Love ourselves? Our righteousness is as filthy rags. Our iniquities have taken us away. We are merely the clay; He is the potter. We are entirely in His hands.
Rather than “loving ourselves,” we should rather take a sober assessment of ourselves and the condition of our soul and heart. St. Maximos the Confessor wrote quite a bit about self-love. He said it was rooted in selfishness and pride and was the “mother of all passions.” By the way, passions are a bad thing.
So, how do we have a proper view of ourselves and not fall into “the mother of all passions?” I want to go back to something really quick for that answer. Remember what St. Paul talks about in Philippians and the mind of Christ. What did he tie together?
Humility and obedience.
I think obedience is one of the major keys to a proper opinion of oneself and humility. After all, our Lord Jesus Himself was obedient, as St. Paul reminds us, even to the point of death. Christ Himself said He came not to do His own will but the will of the Father (John 4:34, 5:30 and 6:38). And Christ gave us commands that we are to follow. After all, our life is not our own just to be lived for our enjoyment (1 Cor. 6:19-20). Rather, as the Psalmist reminds us in Ps. 143:10, we are to cry, “Teach me to do Thy will.”
Christ said hard things that don’t sound like we’re supposed to “love ourselves.” He said things like, “Take up your cross and follow Me,” and “He who loves his father or mother, or son or daughter more than Me is not worthy of Me” and “He who puts his hand to the plow and looks back is not fit for the Kingdom.”
None of that sounds like, “love yourself.” That sounds like, “Give yourself away. Recognize who you really are and how dark your heart is without me.”
As Father Seraphim Rose (+1982) said,
“Carry your cross without complaint. Don’t think you are anything special. Don’t justify your sins and weaknesses, but see yourself as you really are.”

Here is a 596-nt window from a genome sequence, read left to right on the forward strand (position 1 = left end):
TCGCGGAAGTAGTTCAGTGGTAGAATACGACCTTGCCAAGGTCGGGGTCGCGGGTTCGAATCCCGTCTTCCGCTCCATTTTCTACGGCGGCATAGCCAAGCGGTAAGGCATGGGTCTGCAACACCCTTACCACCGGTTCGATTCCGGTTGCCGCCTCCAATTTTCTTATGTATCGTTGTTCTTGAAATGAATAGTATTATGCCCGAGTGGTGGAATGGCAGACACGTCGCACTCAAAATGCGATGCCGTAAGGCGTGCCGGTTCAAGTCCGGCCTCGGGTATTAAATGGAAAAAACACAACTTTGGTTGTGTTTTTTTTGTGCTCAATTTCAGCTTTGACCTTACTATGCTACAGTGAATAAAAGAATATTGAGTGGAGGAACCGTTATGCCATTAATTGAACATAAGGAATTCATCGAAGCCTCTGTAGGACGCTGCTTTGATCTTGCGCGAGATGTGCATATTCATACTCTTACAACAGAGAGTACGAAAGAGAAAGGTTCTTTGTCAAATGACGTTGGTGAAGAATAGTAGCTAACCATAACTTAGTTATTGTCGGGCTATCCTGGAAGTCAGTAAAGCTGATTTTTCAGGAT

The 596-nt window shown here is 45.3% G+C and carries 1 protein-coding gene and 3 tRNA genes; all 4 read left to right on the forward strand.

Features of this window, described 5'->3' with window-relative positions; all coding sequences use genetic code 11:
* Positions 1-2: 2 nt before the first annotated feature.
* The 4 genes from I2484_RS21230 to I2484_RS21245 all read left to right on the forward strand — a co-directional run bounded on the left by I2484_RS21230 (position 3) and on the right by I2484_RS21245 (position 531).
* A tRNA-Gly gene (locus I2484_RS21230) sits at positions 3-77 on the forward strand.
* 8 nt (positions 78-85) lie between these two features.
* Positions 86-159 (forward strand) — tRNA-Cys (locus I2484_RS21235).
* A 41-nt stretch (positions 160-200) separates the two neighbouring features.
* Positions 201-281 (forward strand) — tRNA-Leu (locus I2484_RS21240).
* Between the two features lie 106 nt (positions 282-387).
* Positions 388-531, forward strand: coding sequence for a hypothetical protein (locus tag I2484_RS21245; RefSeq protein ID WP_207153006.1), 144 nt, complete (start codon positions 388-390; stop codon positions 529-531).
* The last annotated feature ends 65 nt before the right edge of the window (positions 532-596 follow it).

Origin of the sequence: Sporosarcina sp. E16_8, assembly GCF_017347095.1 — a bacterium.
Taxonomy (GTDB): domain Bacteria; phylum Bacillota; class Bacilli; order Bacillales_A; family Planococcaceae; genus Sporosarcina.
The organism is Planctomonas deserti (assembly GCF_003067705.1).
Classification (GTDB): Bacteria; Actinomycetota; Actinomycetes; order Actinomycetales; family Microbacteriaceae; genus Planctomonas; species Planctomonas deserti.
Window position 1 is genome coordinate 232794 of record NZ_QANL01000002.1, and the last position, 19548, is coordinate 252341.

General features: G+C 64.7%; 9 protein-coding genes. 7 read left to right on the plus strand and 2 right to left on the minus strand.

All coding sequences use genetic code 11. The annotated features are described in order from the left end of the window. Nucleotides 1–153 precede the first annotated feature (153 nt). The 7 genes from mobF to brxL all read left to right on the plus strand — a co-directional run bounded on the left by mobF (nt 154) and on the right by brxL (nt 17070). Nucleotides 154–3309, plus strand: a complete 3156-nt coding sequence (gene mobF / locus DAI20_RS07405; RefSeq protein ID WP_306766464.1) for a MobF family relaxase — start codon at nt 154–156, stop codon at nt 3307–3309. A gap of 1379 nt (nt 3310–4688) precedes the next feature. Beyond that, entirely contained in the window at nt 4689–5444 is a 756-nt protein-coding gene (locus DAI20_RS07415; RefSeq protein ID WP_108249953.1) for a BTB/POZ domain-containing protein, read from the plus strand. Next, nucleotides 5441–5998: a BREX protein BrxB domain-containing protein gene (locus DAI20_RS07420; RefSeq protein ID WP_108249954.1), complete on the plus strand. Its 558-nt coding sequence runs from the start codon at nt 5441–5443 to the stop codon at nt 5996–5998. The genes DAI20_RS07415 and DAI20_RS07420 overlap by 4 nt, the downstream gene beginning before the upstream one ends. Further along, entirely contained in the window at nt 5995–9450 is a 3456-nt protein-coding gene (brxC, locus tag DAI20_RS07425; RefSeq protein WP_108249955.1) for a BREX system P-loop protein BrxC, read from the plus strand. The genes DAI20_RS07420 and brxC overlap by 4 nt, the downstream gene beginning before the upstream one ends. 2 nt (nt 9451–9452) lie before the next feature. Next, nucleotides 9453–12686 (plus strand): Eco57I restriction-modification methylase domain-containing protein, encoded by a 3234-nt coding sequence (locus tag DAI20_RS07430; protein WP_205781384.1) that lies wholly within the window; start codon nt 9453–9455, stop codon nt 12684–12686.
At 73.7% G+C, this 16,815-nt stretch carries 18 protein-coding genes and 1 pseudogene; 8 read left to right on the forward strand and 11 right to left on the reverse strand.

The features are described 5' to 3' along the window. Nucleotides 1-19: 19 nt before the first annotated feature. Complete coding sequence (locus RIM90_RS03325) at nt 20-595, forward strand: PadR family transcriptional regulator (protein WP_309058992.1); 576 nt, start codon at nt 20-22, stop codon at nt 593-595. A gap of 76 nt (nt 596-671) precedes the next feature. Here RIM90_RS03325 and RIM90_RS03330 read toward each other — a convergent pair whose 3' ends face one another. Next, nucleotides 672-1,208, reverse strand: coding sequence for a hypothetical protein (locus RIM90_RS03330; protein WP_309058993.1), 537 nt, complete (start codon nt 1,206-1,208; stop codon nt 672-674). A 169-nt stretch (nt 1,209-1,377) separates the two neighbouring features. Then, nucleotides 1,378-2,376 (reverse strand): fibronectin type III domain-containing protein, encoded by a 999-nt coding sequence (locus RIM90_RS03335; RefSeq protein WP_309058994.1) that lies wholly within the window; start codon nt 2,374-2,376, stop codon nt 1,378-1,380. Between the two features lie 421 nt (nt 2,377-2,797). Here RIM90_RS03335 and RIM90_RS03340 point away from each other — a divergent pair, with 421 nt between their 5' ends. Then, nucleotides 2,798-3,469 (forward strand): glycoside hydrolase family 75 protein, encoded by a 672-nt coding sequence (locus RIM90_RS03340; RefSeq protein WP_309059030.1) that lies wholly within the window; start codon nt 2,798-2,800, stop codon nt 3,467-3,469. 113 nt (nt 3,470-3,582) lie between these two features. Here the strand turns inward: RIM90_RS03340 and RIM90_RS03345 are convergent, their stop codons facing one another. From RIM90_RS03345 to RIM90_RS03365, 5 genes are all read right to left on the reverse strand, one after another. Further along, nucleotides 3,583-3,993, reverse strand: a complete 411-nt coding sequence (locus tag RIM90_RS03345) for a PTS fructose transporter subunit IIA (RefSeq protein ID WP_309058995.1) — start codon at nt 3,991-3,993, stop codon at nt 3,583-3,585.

Pray for me, brothers and sisters. Pray for yourself and each other.
If you are anything like me, you have been paying attention to what is and has been going on in the world over the last two years. Specifically, I want to talk about what is called “The West.” Basically, the US, Canada and Western Europe is “the West.” I want to specifically talk about America though because, unfortunately, that’s where I live.
We’ve all been watching as our society disintegrates right before our very eyes. The last couple of years has seen societal decay accelerate at an alarmingly rapid pace. The whole “woke” movement and transgender and queer agenda has been force fed to us repeatedly. Riots, commercials, TV shows; nothing is safe. Even our sporting events have been taken over by this nonsense. Disney has openly said they want to promote more queer programming.
Nothing is safe anymore. Even so-called Christians are going woke.
The bombardment on the psyche and soul of the American people is relentless. I experienced this firsthand this last weekend. I went to a conference in a U.S. city that will remain nameless. What I experienced was mind numbing, soul crushing and deeply terrifying.
Here’s a funny thing that happened though. During a panel discussion on the first night of the conference, someone said something that was applause worthy. Rather than applaud, a bunch of people began snapping their fingers. I was utterly confused and was looking around wondering what was happening. I was informed that clapping can be disruptive and aggressive.
Disruptive and aggressive.
That should have been a warning sign of how the weekend would go. There was a whole lot of talk about being “inclusive” and a “safe place.” That’s code for woke, I discovered. You’re only inclusive if you accept as normal the transgender ideology and LGBTQwhatever ideology. In fact, these things were openly discussed as being ideal and totally normal. Pronouns were being thrown around. There were openly trans people and openly gay and openly whatever proudly flaunting their demonic ideologies all over the place. It was disgusting and disturbing and troubling and all I could do was pray. I prayed for those in the room who had lost themselves and whose souls are enslaved to this rot and for my own soul and I prayed fervently for the souls of my children.
Our kids are going to grow up in a society (in the West) that all this nonsense and godlessness will be “normal.” They will grow up being either numb to it or a part of it.